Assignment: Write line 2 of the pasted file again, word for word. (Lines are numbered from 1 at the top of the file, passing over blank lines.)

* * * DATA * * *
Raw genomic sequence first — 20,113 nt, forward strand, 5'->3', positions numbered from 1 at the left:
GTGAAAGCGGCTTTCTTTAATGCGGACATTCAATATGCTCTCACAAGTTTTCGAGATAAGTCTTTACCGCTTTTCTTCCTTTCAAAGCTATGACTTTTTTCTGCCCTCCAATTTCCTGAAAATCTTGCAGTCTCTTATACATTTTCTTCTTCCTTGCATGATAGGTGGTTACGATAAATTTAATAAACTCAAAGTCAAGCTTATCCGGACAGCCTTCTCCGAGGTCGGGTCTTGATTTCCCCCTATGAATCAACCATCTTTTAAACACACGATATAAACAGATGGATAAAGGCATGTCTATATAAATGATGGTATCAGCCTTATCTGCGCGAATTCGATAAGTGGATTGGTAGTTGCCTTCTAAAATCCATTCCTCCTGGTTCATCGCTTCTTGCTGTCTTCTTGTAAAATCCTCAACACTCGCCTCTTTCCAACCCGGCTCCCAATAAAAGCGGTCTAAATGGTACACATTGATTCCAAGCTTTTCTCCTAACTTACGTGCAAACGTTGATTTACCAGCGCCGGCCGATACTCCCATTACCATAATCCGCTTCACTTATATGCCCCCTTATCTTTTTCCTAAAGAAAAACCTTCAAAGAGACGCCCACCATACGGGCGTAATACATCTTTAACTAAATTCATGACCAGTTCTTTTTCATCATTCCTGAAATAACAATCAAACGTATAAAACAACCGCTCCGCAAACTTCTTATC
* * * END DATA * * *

GTGAAAGCGGCTTTCTTTAATGCGGACATTCAATATGCTCTCACAAGTTTTCGAGATAAGTCTTTACCGCTTTTCTTCCTTTCAAAGCTATGACTTTTTTCTGCCCTCCAATTTCCTGAAAATCTTGCAGTCTCTTATACATTTTCTTCTTCCTTGCATGATAGGTGGTTACGATAAATTTAATAAACTCAAAGTCAAGCTTATCCGGACAGCCTTCTCCGAGGTCGGGTCTTGATTTCCCCCTATGAATCAACCATCTTTTAAACACACGATATAAACAGATGGATAAAGGCATGTCTATATAAATGATGGTATCAGCCTTATCTGCGCGAATTCGATAAGTGGATTGGTAGTTGCCTTCTAAAATCCATTCCTCCTGGTTCATCGCTTCTTGCTGTCTTCTTGTAAAATCCTCAACACTCGCCTCTTTCCAACCCGGCTCCCAATAAAAGCGGTCTAAATGGTACACATTGATTCCAAGCTTTTCTCCTAACTTACGTGCAAACGTTGATTTACCAGCGCCGGCCGATACTCCCATTACCATAATCCGCTTCACTTATATGCCCCCTTATCTTTTTCCTAAAGAAAAACCTTCAAAGAGACGCCCACCATACGGGCGTAATACATCTTTAACTAAATTCATGACCAGTTCTTTTTCATCATTCCTGAAATAACAATCAAACGTATAAAACAACCGCTCCGCAAACTTCTTATC